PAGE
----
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Can the Belt and Road become a trap for China? (Nikkei Asian Review)

May 23, 2019

From the article:

"Critics often claim that China is using its massive Belt and Road Initiative as a form of coercive 'debt-trap diplomacy' to exert control over the countries that join the transnational infrastructure investment scheme.

This risk, as Deborah Brautigam of Johns Hopkins University recently noted, is often exaggerated by the media. But, in fact, BRI may hold a different kind of risk -- for China itself.

At the recent BRI summit in Beijing, Chinese President Xi Jinping seemed to acknowledge the 'debt-trap' criticism. In his address, Xi said that 'building high-quality, sustainable, risk-resistant, reasonably priced, and inclusive infrastructure will help countries to utilize fully their resource endowments.'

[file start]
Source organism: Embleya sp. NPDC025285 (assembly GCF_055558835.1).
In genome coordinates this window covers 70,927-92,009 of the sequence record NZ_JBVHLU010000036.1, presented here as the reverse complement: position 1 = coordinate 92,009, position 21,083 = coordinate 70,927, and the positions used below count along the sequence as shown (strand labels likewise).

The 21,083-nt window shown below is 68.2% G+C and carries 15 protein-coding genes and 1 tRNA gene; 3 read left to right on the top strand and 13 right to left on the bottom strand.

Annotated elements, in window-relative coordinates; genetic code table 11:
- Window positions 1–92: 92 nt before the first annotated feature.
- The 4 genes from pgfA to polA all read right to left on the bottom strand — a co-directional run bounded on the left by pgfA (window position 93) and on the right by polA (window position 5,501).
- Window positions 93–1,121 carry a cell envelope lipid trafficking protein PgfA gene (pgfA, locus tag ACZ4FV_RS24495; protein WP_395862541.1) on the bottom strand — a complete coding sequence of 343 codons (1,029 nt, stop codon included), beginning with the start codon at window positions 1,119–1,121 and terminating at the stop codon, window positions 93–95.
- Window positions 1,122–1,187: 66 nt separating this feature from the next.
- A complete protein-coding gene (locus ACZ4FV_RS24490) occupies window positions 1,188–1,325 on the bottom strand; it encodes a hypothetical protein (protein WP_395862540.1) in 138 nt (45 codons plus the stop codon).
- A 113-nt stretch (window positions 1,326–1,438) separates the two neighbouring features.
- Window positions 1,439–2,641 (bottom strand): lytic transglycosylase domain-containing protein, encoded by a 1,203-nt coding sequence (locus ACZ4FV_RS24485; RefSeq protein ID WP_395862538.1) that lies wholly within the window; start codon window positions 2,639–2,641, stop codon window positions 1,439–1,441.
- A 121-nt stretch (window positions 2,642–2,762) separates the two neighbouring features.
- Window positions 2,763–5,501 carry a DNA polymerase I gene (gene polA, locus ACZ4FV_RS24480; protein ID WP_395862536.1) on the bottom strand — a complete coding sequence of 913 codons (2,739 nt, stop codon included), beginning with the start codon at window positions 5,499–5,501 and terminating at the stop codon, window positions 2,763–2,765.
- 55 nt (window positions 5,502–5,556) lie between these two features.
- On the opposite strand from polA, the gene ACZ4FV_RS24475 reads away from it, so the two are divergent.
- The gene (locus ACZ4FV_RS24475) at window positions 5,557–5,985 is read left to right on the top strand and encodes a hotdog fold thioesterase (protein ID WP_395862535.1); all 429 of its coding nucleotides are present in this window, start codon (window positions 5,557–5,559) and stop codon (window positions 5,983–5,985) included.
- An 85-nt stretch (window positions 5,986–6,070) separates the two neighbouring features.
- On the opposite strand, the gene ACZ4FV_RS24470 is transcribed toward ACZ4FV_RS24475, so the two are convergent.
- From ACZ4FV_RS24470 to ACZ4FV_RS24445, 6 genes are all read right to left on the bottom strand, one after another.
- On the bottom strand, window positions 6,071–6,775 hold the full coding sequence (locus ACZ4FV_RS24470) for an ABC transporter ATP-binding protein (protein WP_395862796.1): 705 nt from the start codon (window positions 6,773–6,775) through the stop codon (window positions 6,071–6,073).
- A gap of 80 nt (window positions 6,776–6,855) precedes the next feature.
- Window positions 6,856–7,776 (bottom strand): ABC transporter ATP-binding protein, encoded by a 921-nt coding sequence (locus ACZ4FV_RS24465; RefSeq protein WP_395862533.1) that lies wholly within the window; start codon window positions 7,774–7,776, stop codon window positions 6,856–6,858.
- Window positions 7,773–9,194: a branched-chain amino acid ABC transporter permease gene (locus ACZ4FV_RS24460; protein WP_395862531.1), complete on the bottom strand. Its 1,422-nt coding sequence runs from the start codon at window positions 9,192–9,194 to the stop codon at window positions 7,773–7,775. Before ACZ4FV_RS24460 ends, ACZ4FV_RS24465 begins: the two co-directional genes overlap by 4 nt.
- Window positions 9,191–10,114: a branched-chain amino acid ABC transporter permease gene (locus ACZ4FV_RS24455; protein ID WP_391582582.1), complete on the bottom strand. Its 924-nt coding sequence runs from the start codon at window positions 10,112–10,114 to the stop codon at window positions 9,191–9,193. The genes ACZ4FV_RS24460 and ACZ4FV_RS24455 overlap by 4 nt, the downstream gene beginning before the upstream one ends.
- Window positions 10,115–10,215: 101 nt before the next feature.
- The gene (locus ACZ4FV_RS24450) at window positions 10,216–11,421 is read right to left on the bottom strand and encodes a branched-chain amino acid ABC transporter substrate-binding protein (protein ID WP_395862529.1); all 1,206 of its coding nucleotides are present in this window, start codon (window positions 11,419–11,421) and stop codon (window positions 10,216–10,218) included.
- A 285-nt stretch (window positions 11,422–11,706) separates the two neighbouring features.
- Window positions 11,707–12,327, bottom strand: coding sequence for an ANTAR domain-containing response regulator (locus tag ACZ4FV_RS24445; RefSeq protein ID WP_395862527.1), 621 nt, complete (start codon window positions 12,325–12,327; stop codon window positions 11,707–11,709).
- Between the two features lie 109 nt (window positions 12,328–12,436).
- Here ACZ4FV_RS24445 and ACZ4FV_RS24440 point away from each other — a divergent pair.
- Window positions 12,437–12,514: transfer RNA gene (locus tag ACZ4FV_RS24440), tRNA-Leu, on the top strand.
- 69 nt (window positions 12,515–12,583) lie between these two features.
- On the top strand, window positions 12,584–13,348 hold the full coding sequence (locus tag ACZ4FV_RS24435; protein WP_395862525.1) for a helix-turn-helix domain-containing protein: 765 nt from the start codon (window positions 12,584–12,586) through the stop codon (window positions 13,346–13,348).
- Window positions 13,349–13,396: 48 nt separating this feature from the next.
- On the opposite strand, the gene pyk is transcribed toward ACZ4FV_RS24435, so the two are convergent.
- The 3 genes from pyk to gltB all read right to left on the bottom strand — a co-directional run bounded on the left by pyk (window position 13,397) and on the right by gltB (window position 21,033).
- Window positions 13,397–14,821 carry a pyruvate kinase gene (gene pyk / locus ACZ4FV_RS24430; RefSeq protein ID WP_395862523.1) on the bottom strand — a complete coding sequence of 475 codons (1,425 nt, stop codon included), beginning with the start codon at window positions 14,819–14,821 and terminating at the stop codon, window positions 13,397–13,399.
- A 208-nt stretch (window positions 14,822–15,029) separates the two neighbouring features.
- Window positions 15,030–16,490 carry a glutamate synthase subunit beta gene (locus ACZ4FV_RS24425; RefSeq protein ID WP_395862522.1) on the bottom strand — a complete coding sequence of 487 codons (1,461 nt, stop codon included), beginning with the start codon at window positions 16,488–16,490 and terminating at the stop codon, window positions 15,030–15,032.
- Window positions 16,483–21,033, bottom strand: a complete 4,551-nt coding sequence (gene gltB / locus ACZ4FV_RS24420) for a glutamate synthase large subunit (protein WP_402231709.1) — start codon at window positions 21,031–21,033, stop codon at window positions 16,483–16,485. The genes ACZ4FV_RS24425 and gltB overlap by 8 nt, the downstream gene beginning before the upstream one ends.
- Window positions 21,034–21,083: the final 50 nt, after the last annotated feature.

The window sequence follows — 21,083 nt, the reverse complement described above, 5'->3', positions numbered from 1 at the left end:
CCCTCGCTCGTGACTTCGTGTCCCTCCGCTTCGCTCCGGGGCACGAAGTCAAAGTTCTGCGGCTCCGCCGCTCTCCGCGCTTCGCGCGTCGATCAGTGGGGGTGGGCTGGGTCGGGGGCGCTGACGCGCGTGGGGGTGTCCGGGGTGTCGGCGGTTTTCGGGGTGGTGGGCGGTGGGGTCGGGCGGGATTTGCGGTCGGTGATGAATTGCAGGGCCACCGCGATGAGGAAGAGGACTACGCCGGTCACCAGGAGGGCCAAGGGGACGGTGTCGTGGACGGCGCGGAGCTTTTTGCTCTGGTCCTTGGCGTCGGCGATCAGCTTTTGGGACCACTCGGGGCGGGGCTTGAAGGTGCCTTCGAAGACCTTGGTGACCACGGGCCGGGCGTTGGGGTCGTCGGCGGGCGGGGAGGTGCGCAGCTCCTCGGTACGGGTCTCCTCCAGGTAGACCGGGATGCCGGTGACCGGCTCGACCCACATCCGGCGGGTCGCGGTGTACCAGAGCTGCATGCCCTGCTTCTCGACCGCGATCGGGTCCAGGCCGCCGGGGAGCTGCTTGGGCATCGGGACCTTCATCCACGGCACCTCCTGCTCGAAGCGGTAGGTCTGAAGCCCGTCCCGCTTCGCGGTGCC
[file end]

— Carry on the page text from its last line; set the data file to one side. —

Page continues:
This is an encouraging signal, as it shows that China has become more aware of the debt implications of BRI. A study by the U.S.-based Center for Global Development concluded that eight of the 63 countries participating in the BRI are at risk of 'debt distress.'

But as John Maynard Keynes memorably put it, 'If you owe your bank a hundred pounds, you have a problem. But if you owe your bank a million pounds, it has.; In the context of the BRI, China may turn out to be the banker who is owed a million pounds.

Critics often claim that China is using its massive Belt and Road Initiative as a form of coercive 'debt-trap diplomacy' to exert control over the countries that join the transnational infrastructure investment scheme."

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Senior Fellow, Director of the US Development Policy Initiative